In the words of renowned author, George Orwell, “If liberty means anything at all, it means the right to tell people what they do not want to hear.” Freedom of speech can be defined as a principle that supports the freedom of an individual or a community to articulate their opinions and ideas without fear of retaliation, censorship, or legal sanction. It is through free speech that citizens can speak freely and obtain information through publications and public discourse. This helps in forming and framing opinions without fear of retribution, restriction, or repression by the government. Freedom of speech enables society to unite and achieve political influence and strengthen public opinions and the choices they make as a whole.
Article 19(1) (a) of the Constitution of India states that “all citizens shall have the right to freedom of speech and expression”. The Preamble of the Constitution is the foundation of the principle of this article that aims to give all citizens the liberty of thought and expression. The exercise of this right is, however, subject to “reasonable restrictions” for certain purposes as imposed under Article 19(2) of the Constitution of India.
Some of the clauses for this right are as follows
This right is available only to a citizen of India and not to foreign nationals.
The freedom of speech under Article 19(1) (a) includes the right to express one’s views and opinions at any issue through any medium, e.g. by words of mouth, writing, printing, picture, film, movie, etc.
This right is, however, not absolute and it allows the Government to frame laws to impose reasonable restrictions in the interest of sovereignty and integrity of India, security of the state, friendly relations with foreign states, public order, decency and morality, and contempt of court, defamation, and incitement to an offense.
This restriction on the freedom of speech of any citizen may be imposed as much by an action of the State as by its inaction. Thus, failure on the part of the State to guarantee to all its citizens the fundamental right to freedom of speech and expression would also constitute a violation of Article 19(1)(a).
The colonial era was a threat to the freedom of Indians as the British Empire wanted to restrict the Indian masses’ freedom of expression and speech. The British took every step possible to oppress the country - from the Sedition laws introduced in 1870 to curtailing opinion-making among Indians; this only led to people rebelling and voicing out their opinions and fighting for freedom.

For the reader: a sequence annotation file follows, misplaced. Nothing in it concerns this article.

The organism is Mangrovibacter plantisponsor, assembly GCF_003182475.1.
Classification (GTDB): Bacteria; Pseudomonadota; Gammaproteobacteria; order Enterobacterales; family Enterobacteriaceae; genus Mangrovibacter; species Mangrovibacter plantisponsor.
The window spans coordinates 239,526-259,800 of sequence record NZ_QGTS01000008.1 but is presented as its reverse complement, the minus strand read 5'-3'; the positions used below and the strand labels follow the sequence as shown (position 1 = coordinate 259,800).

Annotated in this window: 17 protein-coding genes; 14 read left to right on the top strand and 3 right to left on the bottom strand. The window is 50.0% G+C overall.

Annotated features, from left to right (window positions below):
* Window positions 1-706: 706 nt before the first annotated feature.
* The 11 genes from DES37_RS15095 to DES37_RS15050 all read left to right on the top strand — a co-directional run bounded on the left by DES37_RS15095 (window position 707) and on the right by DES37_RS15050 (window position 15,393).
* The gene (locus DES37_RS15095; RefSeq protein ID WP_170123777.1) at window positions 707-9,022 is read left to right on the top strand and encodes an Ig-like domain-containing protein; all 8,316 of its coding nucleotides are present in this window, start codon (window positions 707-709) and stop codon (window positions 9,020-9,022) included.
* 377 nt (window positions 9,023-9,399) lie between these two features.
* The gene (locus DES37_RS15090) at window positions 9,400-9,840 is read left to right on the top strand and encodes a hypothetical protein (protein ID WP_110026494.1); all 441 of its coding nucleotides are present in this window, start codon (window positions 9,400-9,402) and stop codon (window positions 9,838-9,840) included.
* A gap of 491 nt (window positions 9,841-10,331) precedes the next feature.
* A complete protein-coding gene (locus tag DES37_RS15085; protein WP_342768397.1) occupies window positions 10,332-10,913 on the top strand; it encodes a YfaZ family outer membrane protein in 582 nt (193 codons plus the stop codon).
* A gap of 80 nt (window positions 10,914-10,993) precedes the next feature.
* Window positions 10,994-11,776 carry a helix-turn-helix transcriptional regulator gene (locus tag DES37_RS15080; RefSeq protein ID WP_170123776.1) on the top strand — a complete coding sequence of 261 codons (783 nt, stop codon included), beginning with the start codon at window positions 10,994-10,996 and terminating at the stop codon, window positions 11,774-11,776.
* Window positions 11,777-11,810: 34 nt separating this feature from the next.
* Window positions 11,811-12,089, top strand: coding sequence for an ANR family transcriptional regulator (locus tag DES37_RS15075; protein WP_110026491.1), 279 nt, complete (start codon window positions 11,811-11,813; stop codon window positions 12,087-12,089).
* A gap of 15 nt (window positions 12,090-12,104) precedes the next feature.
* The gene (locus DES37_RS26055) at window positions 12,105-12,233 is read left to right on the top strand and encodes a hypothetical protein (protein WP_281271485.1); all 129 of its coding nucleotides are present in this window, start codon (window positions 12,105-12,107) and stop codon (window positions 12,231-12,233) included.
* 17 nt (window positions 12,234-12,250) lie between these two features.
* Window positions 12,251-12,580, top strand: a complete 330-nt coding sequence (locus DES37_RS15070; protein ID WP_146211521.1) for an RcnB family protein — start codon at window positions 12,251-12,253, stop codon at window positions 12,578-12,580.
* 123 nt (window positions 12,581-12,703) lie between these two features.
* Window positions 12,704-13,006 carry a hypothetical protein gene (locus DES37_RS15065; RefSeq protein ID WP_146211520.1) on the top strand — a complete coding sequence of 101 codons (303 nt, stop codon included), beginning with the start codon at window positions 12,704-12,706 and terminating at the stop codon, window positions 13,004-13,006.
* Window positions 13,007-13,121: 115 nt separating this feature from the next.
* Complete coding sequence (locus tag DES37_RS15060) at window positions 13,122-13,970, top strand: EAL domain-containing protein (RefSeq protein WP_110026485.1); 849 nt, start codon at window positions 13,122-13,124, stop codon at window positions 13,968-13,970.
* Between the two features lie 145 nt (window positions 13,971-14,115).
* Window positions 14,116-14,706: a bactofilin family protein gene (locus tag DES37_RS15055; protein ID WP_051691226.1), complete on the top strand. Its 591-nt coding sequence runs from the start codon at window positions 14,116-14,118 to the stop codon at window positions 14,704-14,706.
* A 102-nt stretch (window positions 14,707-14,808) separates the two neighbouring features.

The International Declaration of Human Rights, which was introduced in 1948, states that all people should have the freedom to express their thoughts and opinions. Under Article 19, freedom of speech and expression is recognized as a human right, which has now become part of international and regional human rights law. Freedom of speech and expression is also recognized in the International Covenant on Civil and Political Rights (ICCPR) of International Human Rights.
Article 19 of the Universal Declaration of Human Rights states that freedom of expression is a human right, therefore taking away the rights of someone to express their opinion is a threat to mankind and public discourse. Freedom of expression covers all these categories, namely: freedom of speech, freedom of the press, and gives individuals and communities the right to articulate their opinions without fear of retaliation, censorship, or punishment.
Freedom of expression is not an absolute right as it does not protect hate speech or incitement to violence. The right to freedom of speech and expression are integral, intrinsic rights that help us navigate through our daily lives and are deeply connected and intersect our wellbeing with those of our society. It helps protect the thoughts and expressions of both individuals as well as the community. Freedom of expression encapsulates everything from satire to political campaigns to conversations with our loved ones as well as in public and online forums. It is a fundamental human right that allows citizens to speak freely and without any interference from anyone - be it the government or a politician.
It is not only important to be aware of our rights as citizens of the country but also we ought to exercise them as and when it is required. We need to be more vocal on political issues and unless we raise our voice and protest wrongdoings, we can never change society and will never prosper. To conclude, “If the freedom of speech and expression is taken away, then dumb and silent we may be led, like sheep to the slaughter.”
― George Washington